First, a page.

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Exercise A ‘Cure’ For Addiction?

Now, Shulaby hopes to inspire other addicts to replace their addictions to illicit substances with exercise.

Mishka Shubaly was bartending the night that his friend got beat so badly he ended up in the emergency room. The next morning, Shubaly — newly sober — went for his first run in fifteen years. Five miles. And with that five miles, he began his journey toward lifetime sobriety, a life free from addiction. His book The Long Run chronicles his journey from “irreverent young drunk” to sober ultra-runner.

Shubaly’s story is not only inspirational, but reenforces a relatively new idea that exercise can be used as a “cure” for addiction.

When the book was first released, it topped the bestseller list, knocking even Stephen King out of his number one spot. While the book’s reception surprised Shubaly, experts maintain that the former drunk is not alone is using exercise to overcome addiction. Since the book’s release, groups have allegedly been popping up around the country to help people stay sober by staying active.

Scott Strode, who heads the nonprofit organization Phoenix Multisport, says, “It’s a great way to introduce people into something that then later becomes … sort of their coping mechanism, as opposed to picking up a drink or a drug.” The nonprofit provides free athletic activities and a sober support community for thousands of people in Colorado.

In 2008, early clinical studies showed that exercise could potentially help treat — and possibly prevent — addiction. The National Institute on Drug Abuse then pledged $4 million to research the theory.

Human trials are now taking place.

The abuse of illicit drugs and alcohol contributes to the death of more than 100,000 Americans each year, according to the National Institute on Drug Abuse. Relapse rates range from 60 to 90 percent in the first year of sobriety, despite intervention and treatment programs.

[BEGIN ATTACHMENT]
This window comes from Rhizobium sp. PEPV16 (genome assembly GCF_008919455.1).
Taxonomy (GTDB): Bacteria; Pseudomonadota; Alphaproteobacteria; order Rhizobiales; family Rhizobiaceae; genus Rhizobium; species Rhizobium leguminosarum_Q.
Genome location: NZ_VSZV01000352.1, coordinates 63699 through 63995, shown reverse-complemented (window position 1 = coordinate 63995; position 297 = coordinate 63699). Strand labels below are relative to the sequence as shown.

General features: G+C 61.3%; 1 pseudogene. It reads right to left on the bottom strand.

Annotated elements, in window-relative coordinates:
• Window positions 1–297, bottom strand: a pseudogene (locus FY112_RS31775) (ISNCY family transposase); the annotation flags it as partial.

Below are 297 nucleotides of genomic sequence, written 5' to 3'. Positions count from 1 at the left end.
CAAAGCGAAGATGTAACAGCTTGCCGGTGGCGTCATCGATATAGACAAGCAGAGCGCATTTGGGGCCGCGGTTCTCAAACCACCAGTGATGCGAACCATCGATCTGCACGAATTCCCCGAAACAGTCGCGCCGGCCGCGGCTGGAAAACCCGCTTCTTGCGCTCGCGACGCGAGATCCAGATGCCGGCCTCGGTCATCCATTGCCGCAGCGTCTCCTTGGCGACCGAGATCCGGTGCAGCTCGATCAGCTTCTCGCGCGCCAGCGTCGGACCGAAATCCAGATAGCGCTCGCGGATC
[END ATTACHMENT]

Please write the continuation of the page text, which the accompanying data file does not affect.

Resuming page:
“Habits play an important role in our health,” the institute’s director, Dr. Nora Volkow, wrote in a National Institute of Health newsletter. The goal is to replace bad habits with good ones. “Understanding the biology of how we develop routines that may be harmful to us, and how to break those routines and embrace new ones, could help us change our lifestyles and adopt healthier behaviors,” she added.

Some researchers have suggested that addicts who turn to exercise are simply replacing one addiction with another. Psychology professor Mark Smith thinks that’s fantastic. “One of those addictions leads to basically a devastation throughout all aspects of your life and probably premature death,” he said. “The other addiction leads to improved cardiovascular health, better self-esteem, better self-efficacy and maybe some joint problems when you get older. It’s an apples-and-chain saws comparison.”

Other theories include the idea that exercise may help addicts stay clean by helping regulate their sleep. Sleep problems are common for addicts early in recovery. These hypotheses still need to be tested.

Shubaly said that regardless of scientific answers, he is content knowing that running works for him. He is sober, and that is what matters to him.

“For me, exercise is the opposite of alcohol,” he said. “Alcohol is the easiest, fastest and most effective way of saying: ‘I don’t care. I don’t care about the good things in life or life at all.’

“Exercise, especially for someone who has been a sedentary alcoholic for a long time, is brutally difficult. And, as such, it’s a very meaningful way of saying: ‘OK, I actually do care now. I care a lot. I care enough about my life that I am willing to endure this torture to get better.’

“Doing the hard work of exercising totally reversed my worldview. I went from a life that was headed toward one thing to a life of nearly infinite potential.”

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